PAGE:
It’s been my experience that these parents tend to see their child’s grades as a reflection of themselves—as a status symbol of sorts. The report card with straight A’s is desired for bragging rights; whether or not their child has a true understanding of the material is less relevant.
These parents are so fearful of their children experiencing struggle or failure that it's avoided at all costs; what they fail to realize, of course, is that they are denying their child valuable opportunities to learn through those mistakes. Of course, a parent's poor boundaries with his/her child will often mean poor boundaries with you, the teacher, as well. It often means multiple e-mails per day or surprise visits outside of school hours for an impromptu conference. These are the parents we must set boundaries with from the get-go to protect our time and energy.
The unspoken message in these homes is: “you’re our biggest priority, but our entire world doesn’t revolve around you, either.” These parents hold their children to a healthy level of accountability—they expect their child to take responsibility for his/her actions, “rescuing” only when necessary because the child has tried to fight the battle first or it’s not his/her battle to fight. I’ve found that these parents also tend to see the value in productive struggle and understand, usually from their own lives, that failures can be our greatest learning experiences. Their children may have nice things, but those things aren’t used as currency and the child’s needs (love, belonging, connection) clearly come first.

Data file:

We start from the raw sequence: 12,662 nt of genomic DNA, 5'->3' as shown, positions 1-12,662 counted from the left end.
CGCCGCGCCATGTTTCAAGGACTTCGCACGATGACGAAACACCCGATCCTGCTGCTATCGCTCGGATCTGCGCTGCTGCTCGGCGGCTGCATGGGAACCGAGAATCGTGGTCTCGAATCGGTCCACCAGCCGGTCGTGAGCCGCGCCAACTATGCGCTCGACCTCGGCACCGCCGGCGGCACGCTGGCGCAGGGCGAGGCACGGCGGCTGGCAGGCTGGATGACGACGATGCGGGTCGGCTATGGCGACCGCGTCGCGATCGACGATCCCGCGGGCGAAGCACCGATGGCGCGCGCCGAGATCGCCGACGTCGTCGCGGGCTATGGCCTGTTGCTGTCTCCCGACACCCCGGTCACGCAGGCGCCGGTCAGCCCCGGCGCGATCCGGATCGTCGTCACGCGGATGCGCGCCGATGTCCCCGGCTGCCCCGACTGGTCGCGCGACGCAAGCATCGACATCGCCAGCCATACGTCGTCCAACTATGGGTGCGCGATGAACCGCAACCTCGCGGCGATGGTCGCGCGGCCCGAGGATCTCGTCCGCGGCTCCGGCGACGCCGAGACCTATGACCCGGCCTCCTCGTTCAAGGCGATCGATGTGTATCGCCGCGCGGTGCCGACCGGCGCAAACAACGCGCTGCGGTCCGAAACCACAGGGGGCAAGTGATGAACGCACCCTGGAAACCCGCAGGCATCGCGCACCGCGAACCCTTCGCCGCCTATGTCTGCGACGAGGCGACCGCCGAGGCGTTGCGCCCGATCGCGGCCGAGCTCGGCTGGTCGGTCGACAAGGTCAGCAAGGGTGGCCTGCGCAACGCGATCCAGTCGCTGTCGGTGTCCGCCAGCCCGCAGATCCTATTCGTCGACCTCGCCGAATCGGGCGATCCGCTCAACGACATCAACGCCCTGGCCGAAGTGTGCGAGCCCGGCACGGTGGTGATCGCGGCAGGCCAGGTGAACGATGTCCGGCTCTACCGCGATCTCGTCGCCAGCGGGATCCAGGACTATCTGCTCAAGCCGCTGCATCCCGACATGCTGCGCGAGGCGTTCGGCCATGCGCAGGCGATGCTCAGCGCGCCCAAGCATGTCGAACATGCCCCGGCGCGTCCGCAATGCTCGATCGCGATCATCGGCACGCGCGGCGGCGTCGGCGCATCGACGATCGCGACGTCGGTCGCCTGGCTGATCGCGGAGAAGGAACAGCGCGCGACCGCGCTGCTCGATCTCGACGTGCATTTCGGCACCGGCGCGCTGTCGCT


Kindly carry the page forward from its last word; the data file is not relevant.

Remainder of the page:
When I look at my own parenting, I realize too that, though we mostly fall into one type based on our tendencies, our parenting can be fluid due to life circumstances. For the most part, I think (hope) that I fall in the middle, but I notice myself “helicoptering” more during times of stress, I think in an effort to control when life is feeling out of control. And I also had a period after the loss of a pregnancy where I think I was probably a little too disconnected, which is understandable when grieving. Perfect balance is an unattainable goal--it's not about perfection, but rather staying aware and adjusting when things get out of balance.